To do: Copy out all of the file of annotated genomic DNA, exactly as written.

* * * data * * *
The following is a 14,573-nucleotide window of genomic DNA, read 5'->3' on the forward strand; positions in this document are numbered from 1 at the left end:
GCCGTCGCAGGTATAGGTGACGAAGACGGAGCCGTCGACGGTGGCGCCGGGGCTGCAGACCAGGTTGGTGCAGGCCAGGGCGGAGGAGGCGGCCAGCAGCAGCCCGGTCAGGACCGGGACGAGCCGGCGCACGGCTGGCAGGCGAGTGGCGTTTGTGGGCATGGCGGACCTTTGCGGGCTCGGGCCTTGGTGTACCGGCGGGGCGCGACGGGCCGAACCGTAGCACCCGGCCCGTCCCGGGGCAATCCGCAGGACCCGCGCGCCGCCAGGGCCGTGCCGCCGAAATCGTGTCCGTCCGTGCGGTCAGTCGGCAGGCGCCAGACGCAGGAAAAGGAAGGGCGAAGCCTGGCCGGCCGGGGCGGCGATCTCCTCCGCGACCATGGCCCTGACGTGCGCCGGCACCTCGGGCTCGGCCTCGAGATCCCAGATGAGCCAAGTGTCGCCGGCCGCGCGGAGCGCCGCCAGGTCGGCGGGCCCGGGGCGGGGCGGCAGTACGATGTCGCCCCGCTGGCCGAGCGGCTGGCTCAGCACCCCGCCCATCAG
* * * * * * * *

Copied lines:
The following is a 14,573-nucleotide window of genomic DNA, read 5'->3' on the forward strand; positions in this document are numbered from 1 at the left end:
GCCGTCGCAGGTATAGGTGACGAAGACGGAGCCGTCGACGGTGGCGCCGGGGCTGCAGACCAGGTTGGTGCAGGCCAGGGCGGAGGAGGCGGCCAGCAGCAGCCCGGTCAGGACCGGGACGAGCCGGCGCACGGCTGGCAGGCGAGTGGCGTTTGTGGGCATGGCGGACCTTTGCGGGCTCGGGCCTTGGTGTACCGGCGGGGCGCGACGGGCCGAACCGTAGCACCCGGCCCGTCCCGGGGCAATCCGCAGGACCCGCGCGCCGCCAGGGCCGTGCCGCCGAAATCGTGTCCGTCCGTGCGGTCAGTCGGCAGGCGCCAGACGCAGGAAAAGGAAGGGCGAAGCCTGGCCGGCCGGGGCGGCGATCTCCTCCGCGACCATGGCCCTGACGTGCGCCGGCACCTCGGGCTCGGCCTCGAGATCCCAGATGAGCCAAGTGTCGCCGGCCGCGCGGAGCGCCGCCAGGTCGGCGGGCCCGGGGCGGGGCGGCAGTACGATGTCGCCCCGCTGGCCGAGCGGCTGGCTCAGCACCCCGCCCATCAG